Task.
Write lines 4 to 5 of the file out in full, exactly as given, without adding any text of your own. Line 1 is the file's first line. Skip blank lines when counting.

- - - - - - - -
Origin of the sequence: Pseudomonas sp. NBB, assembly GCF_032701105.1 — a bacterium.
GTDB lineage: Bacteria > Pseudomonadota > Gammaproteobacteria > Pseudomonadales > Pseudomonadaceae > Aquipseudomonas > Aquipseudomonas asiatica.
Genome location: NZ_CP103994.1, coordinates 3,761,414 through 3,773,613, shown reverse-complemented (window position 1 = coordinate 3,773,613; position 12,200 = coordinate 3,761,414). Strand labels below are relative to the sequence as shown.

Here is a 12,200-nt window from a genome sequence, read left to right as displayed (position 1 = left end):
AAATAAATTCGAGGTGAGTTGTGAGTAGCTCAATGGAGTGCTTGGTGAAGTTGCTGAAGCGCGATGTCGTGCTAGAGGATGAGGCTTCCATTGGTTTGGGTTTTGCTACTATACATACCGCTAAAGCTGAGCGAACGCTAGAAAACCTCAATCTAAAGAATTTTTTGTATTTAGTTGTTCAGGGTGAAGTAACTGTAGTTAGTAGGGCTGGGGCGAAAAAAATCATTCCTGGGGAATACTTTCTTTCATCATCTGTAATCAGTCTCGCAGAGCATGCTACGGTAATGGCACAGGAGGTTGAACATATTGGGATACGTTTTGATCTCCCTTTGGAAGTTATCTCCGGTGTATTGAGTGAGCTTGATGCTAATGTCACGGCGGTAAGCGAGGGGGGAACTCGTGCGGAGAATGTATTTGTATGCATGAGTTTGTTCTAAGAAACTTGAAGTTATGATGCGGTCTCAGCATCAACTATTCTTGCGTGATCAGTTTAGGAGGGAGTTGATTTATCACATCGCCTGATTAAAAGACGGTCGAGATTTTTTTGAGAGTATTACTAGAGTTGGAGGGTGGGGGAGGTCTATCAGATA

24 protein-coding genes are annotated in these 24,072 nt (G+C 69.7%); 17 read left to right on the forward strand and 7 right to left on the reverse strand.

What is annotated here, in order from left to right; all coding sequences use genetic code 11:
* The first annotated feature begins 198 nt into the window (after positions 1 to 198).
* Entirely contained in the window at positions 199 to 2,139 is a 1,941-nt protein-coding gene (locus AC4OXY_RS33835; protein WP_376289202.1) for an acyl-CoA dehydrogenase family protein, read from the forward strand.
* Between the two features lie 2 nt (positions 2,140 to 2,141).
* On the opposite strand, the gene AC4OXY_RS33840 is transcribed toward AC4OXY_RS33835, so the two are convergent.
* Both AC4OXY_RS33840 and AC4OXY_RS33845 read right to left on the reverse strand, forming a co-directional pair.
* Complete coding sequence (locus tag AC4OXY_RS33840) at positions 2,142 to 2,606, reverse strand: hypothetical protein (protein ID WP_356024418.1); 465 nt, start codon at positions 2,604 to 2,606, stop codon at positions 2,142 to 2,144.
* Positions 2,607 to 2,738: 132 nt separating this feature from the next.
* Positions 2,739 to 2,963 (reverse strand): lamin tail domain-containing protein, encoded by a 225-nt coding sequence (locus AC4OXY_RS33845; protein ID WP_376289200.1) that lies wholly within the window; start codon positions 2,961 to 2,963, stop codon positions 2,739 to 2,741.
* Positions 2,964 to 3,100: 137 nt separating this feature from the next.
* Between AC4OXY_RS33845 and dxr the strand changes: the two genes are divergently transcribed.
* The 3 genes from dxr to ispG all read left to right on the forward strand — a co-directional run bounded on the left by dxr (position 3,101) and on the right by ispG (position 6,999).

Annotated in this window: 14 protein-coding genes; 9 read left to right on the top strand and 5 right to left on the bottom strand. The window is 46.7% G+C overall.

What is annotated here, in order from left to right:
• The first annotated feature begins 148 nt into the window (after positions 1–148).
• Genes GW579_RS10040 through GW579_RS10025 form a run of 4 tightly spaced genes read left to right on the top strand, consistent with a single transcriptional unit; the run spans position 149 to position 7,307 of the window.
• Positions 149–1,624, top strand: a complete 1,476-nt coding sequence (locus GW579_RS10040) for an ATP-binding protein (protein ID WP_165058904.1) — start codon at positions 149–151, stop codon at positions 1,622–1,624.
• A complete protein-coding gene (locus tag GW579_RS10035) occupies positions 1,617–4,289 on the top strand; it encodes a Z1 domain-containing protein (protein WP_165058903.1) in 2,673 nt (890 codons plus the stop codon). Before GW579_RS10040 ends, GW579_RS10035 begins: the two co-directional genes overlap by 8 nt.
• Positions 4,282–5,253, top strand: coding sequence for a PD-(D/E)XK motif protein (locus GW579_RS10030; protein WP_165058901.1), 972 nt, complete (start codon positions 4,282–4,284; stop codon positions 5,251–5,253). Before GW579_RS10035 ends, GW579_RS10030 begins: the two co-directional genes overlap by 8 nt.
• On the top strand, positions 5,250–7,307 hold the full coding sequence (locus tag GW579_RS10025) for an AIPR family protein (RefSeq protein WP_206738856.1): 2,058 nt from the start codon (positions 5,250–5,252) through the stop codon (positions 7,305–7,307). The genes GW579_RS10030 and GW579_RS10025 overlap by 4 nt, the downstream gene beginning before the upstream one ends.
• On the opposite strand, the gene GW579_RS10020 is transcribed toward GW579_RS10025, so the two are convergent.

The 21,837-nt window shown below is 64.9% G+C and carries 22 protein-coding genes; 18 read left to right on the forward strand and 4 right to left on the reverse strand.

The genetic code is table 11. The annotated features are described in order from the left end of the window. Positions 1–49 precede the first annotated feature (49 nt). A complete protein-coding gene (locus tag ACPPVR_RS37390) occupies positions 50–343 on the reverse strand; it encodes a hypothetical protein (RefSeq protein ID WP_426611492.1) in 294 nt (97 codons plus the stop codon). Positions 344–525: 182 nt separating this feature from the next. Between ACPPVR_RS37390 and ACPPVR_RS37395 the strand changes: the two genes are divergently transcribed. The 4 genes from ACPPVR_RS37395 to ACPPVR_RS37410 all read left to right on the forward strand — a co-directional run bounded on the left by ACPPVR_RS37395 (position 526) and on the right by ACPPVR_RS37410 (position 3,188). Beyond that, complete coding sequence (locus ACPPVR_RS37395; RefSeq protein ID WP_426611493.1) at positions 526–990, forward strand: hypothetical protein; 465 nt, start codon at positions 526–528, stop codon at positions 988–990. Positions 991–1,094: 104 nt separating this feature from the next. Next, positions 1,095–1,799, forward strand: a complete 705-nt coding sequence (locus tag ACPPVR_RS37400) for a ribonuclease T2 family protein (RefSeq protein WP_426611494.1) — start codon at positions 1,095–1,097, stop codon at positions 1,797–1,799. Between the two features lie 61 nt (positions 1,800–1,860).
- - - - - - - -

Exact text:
Here is a 12,200-nt window from a genome sequence, read left to right as displayed (position 1 = left end):
AAATAAATTCGAGGTGAGTTGTGAGTAGCTCAATGGAGTGCTTGGTGAAGTTGCTGAAGCGCGATGTCGTGCTAGAGGATGAGGCTTCCATTGGTTTGGGTTTTGCTACTATACATACCGCTAAAGCTGAGCGAACGCTAGAAAACCTCAATCTAAAGAATTTTTTGTATTTAGTTGTTCAGGGTGAAGTAACTGTAGTTAGTAGGGCTGGGGCGAAAAAAATCATTCCTGGGGAATACTTTCTTTCATCATCTGTAATCAGTCTCGCAGAGCATGCTACGGTAATGGCACAGGAGGTTGAACATATTGGGATACGTTTTGATCTCCCTTTGGAAGTTATCTCCGGTGTATTGAGTGAGCTTGATGCTAATGTCACGGCGGTAAGCGAGGGGGGAACTCGTGCGGAGAATGTATTTGTATGCATGAGTTTGTTCTAAGAAACTTGAAGTTATGATGCGGTCTCAGCATCAACTATTCTTGCGTGATCAGTTTAGGAGGGAGTTGATTTATCACATCGCCTGATTAAAAGACGGTCGAGATTTTTTTGAGAGTATTACTAGAGTTGGAGGGTGGGGGAGGTCTATCAGATA